Cherokee National Holiday

North America’s Native peoples are descendants from many ancient nations, each with its own language, social structure, and religion. Therefore, traditional Native American spirituality always has taken many forms. Here our focus will be on Keetoowah Spirituality— the spirituality of the Cherokee Nation.
The Cherokee Nation was the largest of several native peoples Europeans encountered when they arrived in the North American Southeast. In 1650, the Cherokee population was approximately 30,000.

Cherokee villages were grouped near rivers. The major settlement was called Kituhwa (which was also the name of its principal town) and was located on the headwaters of the Tennessee, Tuckaseegee, and Tuckaleechee Rivers. Cherokee who continue to follow the ancient traditional faith of their ancestors call themselves Keetoowah People.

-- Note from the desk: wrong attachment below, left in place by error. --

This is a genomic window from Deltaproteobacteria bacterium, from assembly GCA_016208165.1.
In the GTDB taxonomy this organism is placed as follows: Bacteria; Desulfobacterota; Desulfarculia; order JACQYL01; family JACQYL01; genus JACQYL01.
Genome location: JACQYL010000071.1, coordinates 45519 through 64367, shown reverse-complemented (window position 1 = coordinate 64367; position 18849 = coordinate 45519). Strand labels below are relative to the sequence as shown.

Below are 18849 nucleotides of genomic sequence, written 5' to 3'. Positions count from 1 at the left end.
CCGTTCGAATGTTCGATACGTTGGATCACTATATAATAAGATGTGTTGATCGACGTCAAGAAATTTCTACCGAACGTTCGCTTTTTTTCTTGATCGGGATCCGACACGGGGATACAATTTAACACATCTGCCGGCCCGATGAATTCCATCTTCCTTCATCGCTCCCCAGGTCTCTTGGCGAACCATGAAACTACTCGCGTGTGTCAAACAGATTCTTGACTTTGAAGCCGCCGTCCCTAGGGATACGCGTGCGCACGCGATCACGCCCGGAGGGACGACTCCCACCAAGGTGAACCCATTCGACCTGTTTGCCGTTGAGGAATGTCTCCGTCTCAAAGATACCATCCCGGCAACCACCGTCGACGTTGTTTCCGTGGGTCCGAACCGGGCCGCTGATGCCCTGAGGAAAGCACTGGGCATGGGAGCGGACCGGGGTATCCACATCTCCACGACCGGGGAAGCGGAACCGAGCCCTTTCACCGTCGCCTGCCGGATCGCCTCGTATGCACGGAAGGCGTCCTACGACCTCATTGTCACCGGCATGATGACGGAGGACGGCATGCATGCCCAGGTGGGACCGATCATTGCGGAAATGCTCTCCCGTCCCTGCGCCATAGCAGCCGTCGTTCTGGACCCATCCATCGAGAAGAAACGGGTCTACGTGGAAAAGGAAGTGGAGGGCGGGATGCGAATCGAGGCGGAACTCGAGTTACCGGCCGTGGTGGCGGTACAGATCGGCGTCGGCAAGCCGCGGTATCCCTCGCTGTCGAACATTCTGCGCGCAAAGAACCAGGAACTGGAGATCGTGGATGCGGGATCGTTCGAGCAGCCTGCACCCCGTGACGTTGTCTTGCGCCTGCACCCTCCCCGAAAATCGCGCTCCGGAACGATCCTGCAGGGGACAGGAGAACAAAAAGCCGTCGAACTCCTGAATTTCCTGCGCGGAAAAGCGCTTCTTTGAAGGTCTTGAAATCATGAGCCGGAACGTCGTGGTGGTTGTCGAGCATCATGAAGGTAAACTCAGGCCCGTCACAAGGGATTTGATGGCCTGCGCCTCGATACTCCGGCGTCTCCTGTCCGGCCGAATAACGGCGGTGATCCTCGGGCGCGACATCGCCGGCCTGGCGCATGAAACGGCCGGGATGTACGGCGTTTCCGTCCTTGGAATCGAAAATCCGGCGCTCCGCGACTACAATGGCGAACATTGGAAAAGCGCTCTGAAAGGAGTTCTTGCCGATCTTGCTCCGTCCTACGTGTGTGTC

The Keetoowah People believe that all life must be respected, and that its Creator deserves our love. Humanity should walk in balance with all creation. Keetoowahs believe that the earth is our Grandmother and teacher; her ways and truths are to be studied. They believe in honoring their elders. They teach that at the end of our life walk, we should leave no tracks other than our families and our students.

Source: http://www.manataka.org/page489.html

The Cherokee National Holiday was first held in 1953 to commemorate the anniversary of the signing of the 1839 Cherokee Constitution. With its exciting array of entertainment, cultural and athletic events, it has grown into one of the largest festivals in Oklahoma, attracting more than 90,000 visitors from across the world.

For the three days of Cherokee National Holiday, I invite you to think of how you can leave less material tracks around and behind you.

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